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Bonding projects debated

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ST. PAUL — The last remaining major puzzle piece to finishing the 2014 Minnesota Legislature is set to be put in place.

Sen. LeRoy Stumpf, D-Plummer, Monday announced a proposal topping $1 billion to fund public works projects around the state. It came two weeks before the Legislature must adjourn for the year.

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The state would borrow $846 million through selling bonds that would be repaid by general taxes. Some projects would be funded by bonds to be repaid by other sources. The Stumpf bill also would spend nearly $200 million in cash from a state budget surplus.

While the proposal matches total borrowing in a House plan, specific projects in the bills vary. The legislative bonding level falls a bit short of what Gov. Mark Dayton proposes.

Stumpf, chairman of the committee that considers public works projects, said the state received about $4 billion in requests from local governments and state agencies for projects. Public facilities are aging, he said, and money is needed to repair them.

“Stuff doesn’t last forever,” Stumpf said.

State-run colleges and universities would get more than $250 million of the funds, which Stumpf said would help train workers. Some of the money would go to repair buildings; other funds would be spent on new facilities.

“Businesses all over the state were eager for higher-trained workers,” Stumpf said he learned while traveling the state.

Rural areas, in particular, need better-trained workers, he added, to bolster their economic growth.

Stumpf said he tried to focus on basic needs such as repairing buildings like the state Capitol, transportation, economic development and housing. But Republicans were critical of the bill, saying projects such as transportation and southwest Minnesota’s Lewis and Clark water system were shortchanged in proposals by the Democratic governor and legislative leaders.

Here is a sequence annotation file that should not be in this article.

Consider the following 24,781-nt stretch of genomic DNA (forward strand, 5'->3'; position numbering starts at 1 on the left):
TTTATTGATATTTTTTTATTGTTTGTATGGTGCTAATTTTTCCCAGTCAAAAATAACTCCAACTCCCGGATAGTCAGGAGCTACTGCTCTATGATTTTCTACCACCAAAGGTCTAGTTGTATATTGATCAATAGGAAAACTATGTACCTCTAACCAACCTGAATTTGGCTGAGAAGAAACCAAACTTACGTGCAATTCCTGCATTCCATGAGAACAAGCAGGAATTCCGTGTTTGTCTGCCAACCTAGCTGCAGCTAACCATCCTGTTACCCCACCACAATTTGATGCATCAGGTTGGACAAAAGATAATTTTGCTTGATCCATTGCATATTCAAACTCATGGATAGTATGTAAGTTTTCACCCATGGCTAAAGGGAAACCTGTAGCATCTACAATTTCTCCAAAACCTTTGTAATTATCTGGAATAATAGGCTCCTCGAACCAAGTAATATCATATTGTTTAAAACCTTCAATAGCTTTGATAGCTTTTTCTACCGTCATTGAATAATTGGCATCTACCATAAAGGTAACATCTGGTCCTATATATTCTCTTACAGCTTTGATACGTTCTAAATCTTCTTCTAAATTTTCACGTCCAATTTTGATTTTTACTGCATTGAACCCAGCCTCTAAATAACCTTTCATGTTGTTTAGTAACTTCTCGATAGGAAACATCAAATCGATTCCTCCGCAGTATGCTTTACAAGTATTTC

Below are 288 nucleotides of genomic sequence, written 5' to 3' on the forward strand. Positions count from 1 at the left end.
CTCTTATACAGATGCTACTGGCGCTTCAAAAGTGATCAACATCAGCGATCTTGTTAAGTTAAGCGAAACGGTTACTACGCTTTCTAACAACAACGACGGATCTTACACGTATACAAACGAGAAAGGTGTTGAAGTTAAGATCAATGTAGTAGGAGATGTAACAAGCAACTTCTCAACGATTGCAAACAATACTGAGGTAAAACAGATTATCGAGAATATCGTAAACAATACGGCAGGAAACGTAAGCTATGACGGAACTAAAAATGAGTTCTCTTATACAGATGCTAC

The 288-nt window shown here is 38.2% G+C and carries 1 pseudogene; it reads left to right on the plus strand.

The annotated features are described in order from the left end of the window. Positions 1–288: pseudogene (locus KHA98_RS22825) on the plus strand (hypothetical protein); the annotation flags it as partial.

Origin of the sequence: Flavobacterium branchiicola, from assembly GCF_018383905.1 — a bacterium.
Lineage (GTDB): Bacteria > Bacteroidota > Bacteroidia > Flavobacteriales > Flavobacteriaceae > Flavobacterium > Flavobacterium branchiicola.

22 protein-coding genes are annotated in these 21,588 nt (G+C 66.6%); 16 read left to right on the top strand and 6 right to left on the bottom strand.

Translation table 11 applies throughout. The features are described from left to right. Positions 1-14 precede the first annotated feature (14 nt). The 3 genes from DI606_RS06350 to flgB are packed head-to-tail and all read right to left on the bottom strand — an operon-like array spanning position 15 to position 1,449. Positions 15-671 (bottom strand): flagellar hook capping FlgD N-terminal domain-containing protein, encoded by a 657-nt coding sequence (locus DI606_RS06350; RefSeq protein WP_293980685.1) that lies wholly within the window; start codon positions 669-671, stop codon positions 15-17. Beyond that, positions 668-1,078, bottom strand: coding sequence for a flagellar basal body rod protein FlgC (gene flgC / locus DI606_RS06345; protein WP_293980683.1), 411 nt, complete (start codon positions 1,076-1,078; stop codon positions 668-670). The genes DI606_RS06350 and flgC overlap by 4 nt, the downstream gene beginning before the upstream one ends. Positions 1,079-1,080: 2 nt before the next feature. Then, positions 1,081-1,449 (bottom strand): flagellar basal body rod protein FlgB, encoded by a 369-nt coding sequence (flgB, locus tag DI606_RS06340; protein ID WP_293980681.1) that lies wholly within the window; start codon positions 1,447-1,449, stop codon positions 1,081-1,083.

Lewis and Clark, which has become the hot-button bonding topic, needs about $70 million to provide water to the Luverne and Worthington areas of southwestern Minnesota. None of the proposals provide that much. Senators’ suggestion is paying $13 million to keep the project going, while Dayton wants to spend $20 million.

Republicans were critical of funding projects such as a Minneapolis sculpture garden instead of Lewis and Clark.

“If you want to do things like extend water to the parched area of the state ... shouldn’t we be able to start with those critical needs first?” Rep. Matt Dean, R-Dellwood, asked.

Stumpf said that a bonding bill needs to contain a variety of projects.

“It is easy to point to a project and say, ‘Don’t fund this one, but fund the one I want,’” Stumpf said.

When it comes to projects such as the sculpture garden, he admitted, “many people probably think of it more as a frill than a need.”

Southwestern Minnesota officials say their growth is hampered by lack of a good water system.

Three-fifths of the House and Senate must approve of a bonding bill, which means some Republicans will need to join Democrats who control the Legislature if a bonding bill is to pass. The cash spending, which will be in a separate bill, only needs a simple majority.

Stumpf said he expects the House and Senate to pass different bills, forcing negotiators to work out differences in a conference committee.

He said legislative leaders want to adjourn for the year by the end of the week, but he said that work may not be done by then.

Items in the bill include:

  • $126.3 million to complete state Capitol building renovation. It is the one biggest expenditure and would come from state budget surplus cash.
  • $255 million for state-run colleges and universities to fix and modernize their facilities as well as to build a few new ones. The most expensive single college construction project is $56.7 million to build a University of Minnesota science building in the Twin Cities.
  • $18 million in flood prevention efforts, mostly for Moorhead and Montevideo areas. The governor did not suggest any flood money in his proposal.
  • $14 million to develop the Vermillion State Park in northeastern Minnesota, another proposal the governor did not fund.
  • $1.5 million for ice rinks use by youth hockey players and figure skaters around the state that in coming years must replace ice-making equipment that use outlawed coolant. Sen. James Metzen, D-South St. Paul, said it is a fraction of what is needed.
  • $40 million each for local bridge and local road needs. That total is twice as much as the governor proposed.
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Don Davis
Don Davis has been the Forum Communications Minnesota Capitol Bureau chief since 2001, covering state government and politics for two dozen newspapers in the state. Don also blogs at Capital Chatter on Areavoices.
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